Many experts in my field credit Jack LaLanne, Joe Weider and “Arnold” as being the forefathers of the Health and Fitness Industry.
But over the past 15 years of training clients who live on the Westside of Los Angeles, I’ve come to a different conclusion.
Believe it or not, the people originally responsible for developing and teaching healthy dietary nutrition are the ancestors of the many people to whom I implore, on a weekly – if not daily basis, to change their eating habits. They are the Chosen Ones. They are those of the Jewish faith. They are the ones who keep Kosher.
Yes, my friends and Dear Rabbi, you’re hearing this first right here from the mouth of a Christian!
I know that my Orthodox Designers, those who observe Shabbat know, Kosher is Yiddish for “fit” or “proper”. And, in order to keep Kosher, one must not eat foods like pork, rabbit, catfish, sturgeon or shellfish; all, with the exception of certain cuts of “the other white meat”, are very high in saturated fat and cholesterol. And because milk and meat can’t be in the stomach at the same time, no cheeseburgers, lasagna (that traditional Jewish fare) or deli sandwiches (THAT traditional Jewish fare) made with cold cuts and cheese are allowed either.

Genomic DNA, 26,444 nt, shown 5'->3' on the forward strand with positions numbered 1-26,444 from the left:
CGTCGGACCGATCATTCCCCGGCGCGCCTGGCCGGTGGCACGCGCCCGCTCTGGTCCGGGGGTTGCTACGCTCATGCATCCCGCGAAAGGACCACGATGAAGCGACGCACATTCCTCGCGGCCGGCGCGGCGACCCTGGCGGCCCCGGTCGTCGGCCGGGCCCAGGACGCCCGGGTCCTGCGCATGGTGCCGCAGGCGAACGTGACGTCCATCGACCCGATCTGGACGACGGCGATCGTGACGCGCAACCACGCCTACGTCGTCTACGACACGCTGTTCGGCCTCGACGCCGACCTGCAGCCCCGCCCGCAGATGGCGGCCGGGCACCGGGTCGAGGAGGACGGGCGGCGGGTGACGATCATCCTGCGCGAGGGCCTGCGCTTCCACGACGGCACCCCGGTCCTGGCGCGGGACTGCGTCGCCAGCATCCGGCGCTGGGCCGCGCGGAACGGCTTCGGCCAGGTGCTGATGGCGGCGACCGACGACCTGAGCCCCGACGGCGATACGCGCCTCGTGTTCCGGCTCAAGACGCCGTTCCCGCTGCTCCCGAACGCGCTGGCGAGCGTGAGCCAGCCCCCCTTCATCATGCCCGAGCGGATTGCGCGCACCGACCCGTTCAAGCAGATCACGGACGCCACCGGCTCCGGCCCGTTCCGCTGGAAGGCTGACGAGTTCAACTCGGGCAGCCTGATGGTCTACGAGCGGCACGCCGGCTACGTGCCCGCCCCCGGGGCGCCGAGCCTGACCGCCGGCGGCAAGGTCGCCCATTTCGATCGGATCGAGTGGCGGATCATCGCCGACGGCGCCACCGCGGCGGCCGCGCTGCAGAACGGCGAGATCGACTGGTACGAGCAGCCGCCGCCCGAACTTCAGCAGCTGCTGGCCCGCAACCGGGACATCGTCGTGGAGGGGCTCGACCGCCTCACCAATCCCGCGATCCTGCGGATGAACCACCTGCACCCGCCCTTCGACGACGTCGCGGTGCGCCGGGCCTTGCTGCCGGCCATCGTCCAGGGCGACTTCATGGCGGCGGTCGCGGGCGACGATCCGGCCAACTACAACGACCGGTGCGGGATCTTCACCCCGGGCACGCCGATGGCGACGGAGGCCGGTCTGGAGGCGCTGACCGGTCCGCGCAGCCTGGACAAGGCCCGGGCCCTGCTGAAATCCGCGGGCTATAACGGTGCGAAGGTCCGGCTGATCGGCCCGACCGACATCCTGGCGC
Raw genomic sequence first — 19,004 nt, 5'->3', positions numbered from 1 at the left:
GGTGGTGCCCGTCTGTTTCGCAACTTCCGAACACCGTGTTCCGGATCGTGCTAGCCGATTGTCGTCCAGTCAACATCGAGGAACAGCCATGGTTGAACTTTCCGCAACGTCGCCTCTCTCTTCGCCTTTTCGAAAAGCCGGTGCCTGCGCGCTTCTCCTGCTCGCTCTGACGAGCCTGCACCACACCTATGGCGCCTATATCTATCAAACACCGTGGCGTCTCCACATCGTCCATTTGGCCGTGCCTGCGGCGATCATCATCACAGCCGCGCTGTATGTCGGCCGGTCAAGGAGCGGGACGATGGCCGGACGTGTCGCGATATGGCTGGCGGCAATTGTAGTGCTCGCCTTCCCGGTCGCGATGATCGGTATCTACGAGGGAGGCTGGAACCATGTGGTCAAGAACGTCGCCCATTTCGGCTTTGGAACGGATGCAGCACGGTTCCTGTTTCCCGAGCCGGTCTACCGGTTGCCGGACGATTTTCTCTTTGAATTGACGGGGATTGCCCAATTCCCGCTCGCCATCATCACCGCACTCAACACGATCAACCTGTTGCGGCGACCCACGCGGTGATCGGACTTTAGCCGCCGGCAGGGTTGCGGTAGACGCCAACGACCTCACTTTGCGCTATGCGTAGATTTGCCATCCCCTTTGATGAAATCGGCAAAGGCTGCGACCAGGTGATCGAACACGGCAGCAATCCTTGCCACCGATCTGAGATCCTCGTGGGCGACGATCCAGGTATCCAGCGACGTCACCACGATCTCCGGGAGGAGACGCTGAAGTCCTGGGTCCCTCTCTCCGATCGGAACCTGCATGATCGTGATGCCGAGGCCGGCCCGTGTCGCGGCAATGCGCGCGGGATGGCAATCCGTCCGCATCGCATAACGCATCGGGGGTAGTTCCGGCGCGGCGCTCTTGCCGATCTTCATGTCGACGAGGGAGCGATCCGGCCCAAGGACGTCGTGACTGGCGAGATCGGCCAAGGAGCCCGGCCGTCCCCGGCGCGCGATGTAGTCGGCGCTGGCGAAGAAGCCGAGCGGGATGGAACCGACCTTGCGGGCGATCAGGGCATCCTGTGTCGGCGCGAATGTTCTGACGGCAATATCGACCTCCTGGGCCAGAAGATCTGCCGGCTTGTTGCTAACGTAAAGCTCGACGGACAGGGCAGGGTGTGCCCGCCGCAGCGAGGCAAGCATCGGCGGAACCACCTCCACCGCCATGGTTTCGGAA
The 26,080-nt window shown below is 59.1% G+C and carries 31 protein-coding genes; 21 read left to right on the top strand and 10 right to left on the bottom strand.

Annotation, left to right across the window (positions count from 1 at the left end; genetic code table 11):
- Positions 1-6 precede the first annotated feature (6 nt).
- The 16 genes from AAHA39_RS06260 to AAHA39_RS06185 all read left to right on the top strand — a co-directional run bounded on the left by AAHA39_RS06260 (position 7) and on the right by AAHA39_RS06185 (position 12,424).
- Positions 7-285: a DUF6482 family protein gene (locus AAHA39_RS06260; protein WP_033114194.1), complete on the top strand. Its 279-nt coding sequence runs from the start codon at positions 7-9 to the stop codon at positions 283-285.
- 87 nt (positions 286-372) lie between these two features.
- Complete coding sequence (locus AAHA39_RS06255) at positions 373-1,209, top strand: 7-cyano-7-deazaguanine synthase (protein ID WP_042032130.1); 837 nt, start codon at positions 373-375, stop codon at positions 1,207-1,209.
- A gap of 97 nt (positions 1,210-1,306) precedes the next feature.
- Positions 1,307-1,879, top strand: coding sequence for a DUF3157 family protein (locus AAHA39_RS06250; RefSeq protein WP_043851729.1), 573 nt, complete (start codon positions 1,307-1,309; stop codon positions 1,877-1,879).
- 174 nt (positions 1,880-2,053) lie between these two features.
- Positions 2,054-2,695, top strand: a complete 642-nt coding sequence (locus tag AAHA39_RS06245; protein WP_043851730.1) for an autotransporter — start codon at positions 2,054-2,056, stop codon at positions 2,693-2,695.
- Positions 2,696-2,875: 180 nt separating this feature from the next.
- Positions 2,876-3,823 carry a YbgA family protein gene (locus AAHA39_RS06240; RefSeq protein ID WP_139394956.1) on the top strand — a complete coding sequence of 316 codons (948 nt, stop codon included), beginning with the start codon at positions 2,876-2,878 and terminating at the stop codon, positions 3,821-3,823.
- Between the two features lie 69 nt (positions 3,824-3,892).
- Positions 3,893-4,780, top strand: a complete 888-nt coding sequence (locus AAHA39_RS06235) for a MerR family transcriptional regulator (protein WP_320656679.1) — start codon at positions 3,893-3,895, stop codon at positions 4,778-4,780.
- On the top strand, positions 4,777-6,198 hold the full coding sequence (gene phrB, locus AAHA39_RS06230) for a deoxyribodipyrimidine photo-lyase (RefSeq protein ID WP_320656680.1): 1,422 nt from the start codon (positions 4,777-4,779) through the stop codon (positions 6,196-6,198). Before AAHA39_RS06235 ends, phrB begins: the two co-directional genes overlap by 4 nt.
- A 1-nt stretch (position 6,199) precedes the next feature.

In fact, one is commanded to wait between three and six hours after eating meat in order to consume anything made with dairy. While the Law is intended to keep people “clean,” it also offers several health benefits. As with many types and cuts of meat, most dairy products are high in saturated fat and cholesterol. Therefore, not only does the time spent waiting please G_d, it also pleases your “Temple”. Taking a break between two potentially high caloric “courses” allows the digestion process to begin and run efficiently. If the body gets overwhelmed with too much fat at one time, it usually means too many calories are being consumed at one time as well. That slows down one’s metabolism, causes higher amounts of insulin to be released from the pancreas and faster fat storage.
Keeping Kosher also helps those who suffer from food allergies. If you are lactose intolerant, anything marked “pareve” (without meat or dairy) is edible. If a package displays a “D”, it’s a dairy product that has never been near meat. Therefore it is guaranteed safe (as long as it’s not spoiled). Allergic to gluten? Many “Kosher” foods, especially available during Passover, are made without wheat.
And if you are wondering if the manner in which an animal is killed has any effect on a carnivore’s health…the answer is yes. Animals, as with humans, release adrenaline, noradrenaline and cortisol into their blood stream when they fear for their lives. These chemicals stay in the body long after the animal is dead and can be harmful to humans when eaten.